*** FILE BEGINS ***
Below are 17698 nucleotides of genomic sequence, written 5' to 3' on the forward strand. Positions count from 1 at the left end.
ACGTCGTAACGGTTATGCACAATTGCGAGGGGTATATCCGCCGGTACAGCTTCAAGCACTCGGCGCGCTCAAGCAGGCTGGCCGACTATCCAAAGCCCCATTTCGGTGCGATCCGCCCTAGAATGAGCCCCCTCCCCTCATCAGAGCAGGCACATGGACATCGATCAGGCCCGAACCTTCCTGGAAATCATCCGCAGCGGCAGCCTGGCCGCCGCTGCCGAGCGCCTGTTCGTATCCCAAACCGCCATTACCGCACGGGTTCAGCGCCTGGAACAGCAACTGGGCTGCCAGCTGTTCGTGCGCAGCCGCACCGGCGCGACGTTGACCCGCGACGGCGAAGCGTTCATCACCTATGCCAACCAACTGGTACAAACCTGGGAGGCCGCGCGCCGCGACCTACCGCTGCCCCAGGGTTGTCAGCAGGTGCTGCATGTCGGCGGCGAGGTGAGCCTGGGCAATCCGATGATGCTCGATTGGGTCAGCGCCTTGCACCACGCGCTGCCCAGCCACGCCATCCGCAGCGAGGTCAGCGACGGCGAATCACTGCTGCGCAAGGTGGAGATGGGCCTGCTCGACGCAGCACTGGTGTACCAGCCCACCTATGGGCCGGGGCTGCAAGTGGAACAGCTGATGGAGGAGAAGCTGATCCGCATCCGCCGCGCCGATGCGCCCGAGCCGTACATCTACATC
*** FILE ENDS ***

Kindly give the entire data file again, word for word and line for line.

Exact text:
Below are 17698 nucleotides of genomic sequence, written 5' to 3' on the forward strand. Positions count from 1 at the left end.
ACGTCGTAACGGTTATGCACAATTGCGAGGGGTATATCCGCCGGTACAGCTTCAAGCACTCGGCGCGCTCAAGCAGGCTGGCCGACTATCCAAAGCCCCATTTCGGTGCGATCCGCCCTAGAATGAGCCCCCTCCCCTCATCAGAGCAGGCACATGGACATCGATCAGGCCCGAACCTTCCTGGAAATCATCCGCAGCGGCAGCCTGGCCGCCGCTGCCGAGCGCCTGTTCGTATCCCAAACCGCCATTACCGCACGGGTTCAGCGCCTGGAACAGCAACTGGGCTGCCAGCTGTTCGTGCGCAGCCGCACCGGCGCGACGTTGACCCGCGACGGCGAAGCGTTCATCACCTATGCCAACCAACTGGTACAAACCTGGGAGGCCGCGCGCCGCGACCTACCGCTGCCCCAGGGTTGTCAGCAGGTGCTGCATGTCGGCGGCGAGGTGAGCCTGGGCAATCCGATGATGCTCGATTGGGTCAGCGCCTTGCACCACGCGCTGCCCAGCCACGCCATCCGCAGCGAGGTCAGCGACGGCGAATCACTGCTGCGCAAGGTGGAGATGGGCCTGCTCGACGCAGCACTGGTGTACCAGCCCACCTATGGGCCGGGGCTGCAAGTGGAACAGCTGATGGAGGAGAAGCTGATCCGCATCCGCCGCGCCGATGCGCCCGAGCCGTACATCTACATC